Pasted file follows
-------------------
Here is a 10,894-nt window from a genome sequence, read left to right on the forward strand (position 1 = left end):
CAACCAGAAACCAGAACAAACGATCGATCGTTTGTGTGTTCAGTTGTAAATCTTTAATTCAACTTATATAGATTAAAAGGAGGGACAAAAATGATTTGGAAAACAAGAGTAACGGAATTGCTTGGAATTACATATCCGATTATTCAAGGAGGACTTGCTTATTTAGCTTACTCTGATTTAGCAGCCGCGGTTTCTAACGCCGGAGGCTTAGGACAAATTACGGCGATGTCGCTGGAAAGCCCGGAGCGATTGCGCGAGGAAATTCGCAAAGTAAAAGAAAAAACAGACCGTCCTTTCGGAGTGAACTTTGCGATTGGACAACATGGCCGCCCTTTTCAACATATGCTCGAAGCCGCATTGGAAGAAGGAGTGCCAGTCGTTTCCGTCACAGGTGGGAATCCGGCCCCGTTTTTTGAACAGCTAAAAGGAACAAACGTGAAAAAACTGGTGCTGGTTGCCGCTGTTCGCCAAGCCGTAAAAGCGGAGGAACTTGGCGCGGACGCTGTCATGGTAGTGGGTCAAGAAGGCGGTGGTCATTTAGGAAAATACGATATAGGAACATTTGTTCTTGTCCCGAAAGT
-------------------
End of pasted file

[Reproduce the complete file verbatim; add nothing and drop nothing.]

Here is a 10,894-nt window from a genome sequence, read left to right on the forward strand (position 1 = left end):
CAACCAGAAACCAGAACAAACGATCGATCGTTTGTGTGTTCAGTTGTAAATCTTTAATTCAACTTATATAGATTAAAAGGAGGGACAAAAATGATTTGGAAAACAAGAGTAACGGAATTGCTTGGAATTACATATCCGATTATTCAAGGAGGACTTGCTTATTTAGCTTACTCTGATTTAGCAGCCGCGGTTTCTAACGCCGGAGGCTTAGGACAAATTACGGCGATGTCGCTGGAAAGCCCGGAGCGATTGCGCGAGGAAATTCGCAAAGTAAAAGAAAAAACAGACCGTCCTTTCGGAGTGAACTTTGCGATTGGACAACATGGCCGCCCTTTTCAACATATGCTCGAAGCCGCATTGGAAGAAGGAGTGCCAGTCGTTTCCGTCACAGGTGGGAATCCGGCCCCGTTTTTTGAACAGCTAAAAGGAACAAACGTGAAAAAACTGGTGCTGGTTGCCGCTGTTCGCCAAGCCGTAAAAGCGGAGGAACTTGGCGCGGACGCTGTCATGGTAGTGGGTCAAGAAGGCGGTGGTCATTTAGGAAAATACGATATAGGAACATTTGTTCTTGTCCCGAAAGT